Two enthusiastic LA police officers meet their match when they encounter a gang member during a routine traffic stop.
Jake Gyllenhaal has been quiet of late. His last big screen outing was Source Code, a well intentioned film that did not quite live up to the hype. It could be that Gyllenhaal has been trying to choose his movie outings more carefully since Love and Other Drugs and Prince of Persia: The Sands of Time, or it could be that he has been lying low in fear of Taylor Swift releasing an angsty song about their breakup. Either way, End of Watch is not the film that it could have been, Gyllenhaal obviously enjoys playing anything other than the hipster weirdo that brought him to fame in Donnie Darko, and it is clear that Officer Brian Taylor is one of those characters. Gyllenhaal and co-star Pena have a great rapport on the screen, and Gyllenhaal tries to inject some life into his character, but he just comes off as snobbish and thoughtless.
Michael Pena plays the stereotypical Latin American cop in La, who has more struggles than his white partner. Pena allows his character to be warm and likeable, but other than that, he is not given a lot of room to grow. The actors work best when they are on screen together and good naturedly teasing one another. Anna Kendrick is given incredibly little to do, other than be a catalyst for Jake Gyllenhaal’s character, and while she is fine at this, it is hardly a good use of her talents.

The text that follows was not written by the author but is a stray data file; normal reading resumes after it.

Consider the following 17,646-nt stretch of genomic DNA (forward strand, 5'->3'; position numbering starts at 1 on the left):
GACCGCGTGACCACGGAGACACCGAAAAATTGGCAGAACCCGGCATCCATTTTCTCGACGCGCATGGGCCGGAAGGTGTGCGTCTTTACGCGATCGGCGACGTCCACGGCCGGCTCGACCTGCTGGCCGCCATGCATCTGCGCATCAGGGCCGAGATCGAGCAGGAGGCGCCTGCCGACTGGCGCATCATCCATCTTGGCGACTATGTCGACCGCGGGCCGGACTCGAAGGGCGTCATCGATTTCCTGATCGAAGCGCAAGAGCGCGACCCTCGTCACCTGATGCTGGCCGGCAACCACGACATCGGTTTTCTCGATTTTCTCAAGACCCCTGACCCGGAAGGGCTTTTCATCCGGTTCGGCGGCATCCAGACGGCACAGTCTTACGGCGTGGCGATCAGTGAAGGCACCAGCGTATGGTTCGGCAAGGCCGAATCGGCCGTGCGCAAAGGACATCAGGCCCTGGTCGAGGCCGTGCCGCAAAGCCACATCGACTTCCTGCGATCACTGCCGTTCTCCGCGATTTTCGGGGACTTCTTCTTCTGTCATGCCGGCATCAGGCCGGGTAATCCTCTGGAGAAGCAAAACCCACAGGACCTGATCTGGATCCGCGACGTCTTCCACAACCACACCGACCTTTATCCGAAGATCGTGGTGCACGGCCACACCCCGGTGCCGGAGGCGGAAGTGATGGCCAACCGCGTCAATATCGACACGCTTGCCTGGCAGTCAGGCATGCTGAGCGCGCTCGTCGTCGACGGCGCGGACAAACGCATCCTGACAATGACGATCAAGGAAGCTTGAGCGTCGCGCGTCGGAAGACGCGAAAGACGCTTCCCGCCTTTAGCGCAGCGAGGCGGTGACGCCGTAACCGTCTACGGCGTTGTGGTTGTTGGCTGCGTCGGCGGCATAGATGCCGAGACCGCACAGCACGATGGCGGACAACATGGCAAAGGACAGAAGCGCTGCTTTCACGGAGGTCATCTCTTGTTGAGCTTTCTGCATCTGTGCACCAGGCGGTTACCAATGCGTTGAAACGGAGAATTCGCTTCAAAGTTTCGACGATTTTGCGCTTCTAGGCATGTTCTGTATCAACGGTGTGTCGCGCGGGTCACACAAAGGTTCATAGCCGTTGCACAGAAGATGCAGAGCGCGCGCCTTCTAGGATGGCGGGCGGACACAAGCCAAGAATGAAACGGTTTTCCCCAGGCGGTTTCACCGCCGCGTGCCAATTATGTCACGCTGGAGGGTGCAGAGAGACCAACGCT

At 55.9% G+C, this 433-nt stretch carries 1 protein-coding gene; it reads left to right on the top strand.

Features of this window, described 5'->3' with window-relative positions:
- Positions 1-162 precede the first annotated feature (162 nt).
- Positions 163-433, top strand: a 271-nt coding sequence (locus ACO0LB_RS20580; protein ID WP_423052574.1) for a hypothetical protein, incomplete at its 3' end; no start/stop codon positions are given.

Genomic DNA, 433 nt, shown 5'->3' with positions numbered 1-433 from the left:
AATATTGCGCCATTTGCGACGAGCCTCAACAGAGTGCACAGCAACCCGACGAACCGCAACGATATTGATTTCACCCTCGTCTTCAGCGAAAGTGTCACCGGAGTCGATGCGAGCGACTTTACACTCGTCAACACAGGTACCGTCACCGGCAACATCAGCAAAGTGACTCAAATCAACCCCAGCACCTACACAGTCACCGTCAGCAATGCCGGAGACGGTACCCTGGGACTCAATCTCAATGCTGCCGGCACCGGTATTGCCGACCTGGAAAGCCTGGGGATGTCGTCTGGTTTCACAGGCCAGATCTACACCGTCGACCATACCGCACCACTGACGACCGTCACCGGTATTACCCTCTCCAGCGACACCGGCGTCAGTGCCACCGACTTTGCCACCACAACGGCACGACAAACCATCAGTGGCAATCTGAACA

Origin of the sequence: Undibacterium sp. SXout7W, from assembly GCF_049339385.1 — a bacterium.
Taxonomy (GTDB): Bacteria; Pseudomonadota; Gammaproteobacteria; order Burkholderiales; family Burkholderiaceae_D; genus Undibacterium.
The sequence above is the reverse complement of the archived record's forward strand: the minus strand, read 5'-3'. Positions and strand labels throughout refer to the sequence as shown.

Writer / Director David Ayer has made a name for himself by creating dramatic films centred on the police force. His breakout film Training Day gathered him a lot of attention, but S.W.A.T and Dark Blue were bland and uninteresting. Sadly, the same can be said for End of Watch. It seems that the whole idea of the film was to counteract Denzel Washington’s corrupt cop in Training Day, but instead of taking a look at the good work that police officers can do, this movie feels like an episode of the ill fated cop drama Southland; rookies whose enthusiasm is unbound, get themselves into violent trouble. It may be an interesting contrast to Training Day, but it is unoriginal. As well as this, the film is messy and badly paced, with the final shootout coming as a surprise to no-one but the two cops.
There is also the issue of the method of filming; it is said, early on, that Gyllenhaal’s character is filming their work as police officers for one reason or another, but the fact that the audience gets to see the gang members talking between themselves and making plans is never explained. Have they stolen the camera? Is this footage found after the events took place? The audience never knows.
In all, End of Watch feels familiar and uninspired. There may have been a good reason for making the film, and Gyllenhaal and Pena speak highly of their time on ride-alongs as training, but End of Watch is unoriginal and messy, and the chemistry between the two leads is not enough to carry the film.